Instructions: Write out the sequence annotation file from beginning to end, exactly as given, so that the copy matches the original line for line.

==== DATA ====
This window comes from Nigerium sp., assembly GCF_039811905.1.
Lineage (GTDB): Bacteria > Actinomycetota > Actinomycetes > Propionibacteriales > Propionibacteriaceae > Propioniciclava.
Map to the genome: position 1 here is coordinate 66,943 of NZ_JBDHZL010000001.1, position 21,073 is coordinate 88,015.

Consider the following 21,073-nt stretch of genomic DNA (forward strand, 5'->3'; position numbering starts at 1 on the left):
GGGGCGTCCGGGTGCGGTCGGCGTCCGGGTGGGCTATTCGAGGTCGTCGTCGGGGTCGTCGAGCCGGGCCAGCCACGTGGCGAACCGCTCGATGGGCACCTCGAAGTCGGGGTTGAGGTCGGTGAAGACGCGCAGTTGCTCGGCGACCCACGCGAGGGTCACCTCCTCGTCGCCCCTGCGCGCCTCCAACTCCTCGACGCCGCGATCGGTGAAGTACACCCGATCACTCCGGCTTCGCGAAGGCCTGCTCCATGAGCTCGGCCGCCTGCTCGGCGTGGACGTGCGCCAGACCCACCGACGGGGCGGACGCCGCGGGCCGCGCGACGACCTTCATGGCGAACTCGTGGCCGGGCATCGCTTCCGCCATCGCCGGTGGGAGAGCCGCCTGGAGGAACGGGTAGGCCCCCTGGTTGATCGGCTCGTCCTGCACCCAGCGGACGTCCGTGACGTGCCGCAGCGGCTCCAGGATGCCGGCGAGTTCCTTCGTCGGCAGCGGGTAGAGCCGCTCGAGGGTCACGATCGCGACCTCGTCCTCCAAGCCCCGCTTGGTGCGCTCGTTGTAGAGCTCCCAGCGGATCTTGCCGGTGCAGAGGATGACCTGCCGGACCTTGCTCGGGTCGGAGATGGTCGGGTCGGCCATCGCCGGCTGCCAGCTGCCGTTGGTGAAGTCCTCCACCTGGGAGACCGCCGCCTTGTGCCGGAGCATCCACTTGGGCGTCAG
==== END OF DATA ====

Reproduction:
This window comes from Nigerium sp., assembly GCF_039811905.1.
Lineage (GTDB): Bacteria > Actinomycetota > Actinomycetes > Propionibacteriales > Propionibacteriaceae > Propioniciclava.
Map to the genome: position 1 here is coordinate 66,943 of NZ_JBDHZL010000001.1, position 21,073 is coordinate 88,015.

Consider the following 21,073-nt stretch of genomic DNA (forward strand, 5'->3'; position numbering starts at 1 on the left):
GGGGCGTCCGGGTGCGGTCGGCGTCCGGGTGGGCTATTCGAGGTCGTCGTCGGGGTCGTCGAGCCGGGCCAGCCACGTGGCGAACCGCTCGATGGGCACCTCGAAGTCGGGGTTGAGGTCGGTGAAGACGCGCAGTTGCTCGGCGACCCACGCGAGGGTCACCTCCTCGTCGCCCCTGCGCGCCTCCAACTCCTCGACGCCGCGATCGGTGAAGTACACCCGATCACTCCGGCTTCGCGAAGGCCTGCTCCATGAGCTCGGCCGCCTGCTCGGCGTGGACGTGCGCCAGACCCACCGACGGGGCGGACGCCGCGGGCCGCGCGACGACCTTCATGGCGAACTCGTGGCCGGGCATCGCTTCCGCCATCGCCGGTGGGAGAGCCGCCTGGAGGAACGGGTAGGCCCCCTGGTTGATCGGCTCGTCCTGCACCCAGCGGACGTCCGTGACGTGCCGCAGCGGCTCCAGGATGCCGGCGAGTTCCTTCGTCGGCAGCGGGTAGAGCCGCTCGAGGGTCACGATCGCGACCTCGTCCTCCAAGCCCCGCTTGGTGCGCTCGTTGTAGAGCTCCCAGCGGATCTTGCCGGTGCAGAGGATGACCTGCCGGACCTTGCTCGGGTCGGAGATGGTCGGGTCGGCCATCGCCGGCTGCCAGCTGCCGTTGGTGAAGTCCTCCACCTGGGAGACCGCCGCCTTGTGCCGGAGCATCCACTTGGGCGTCAG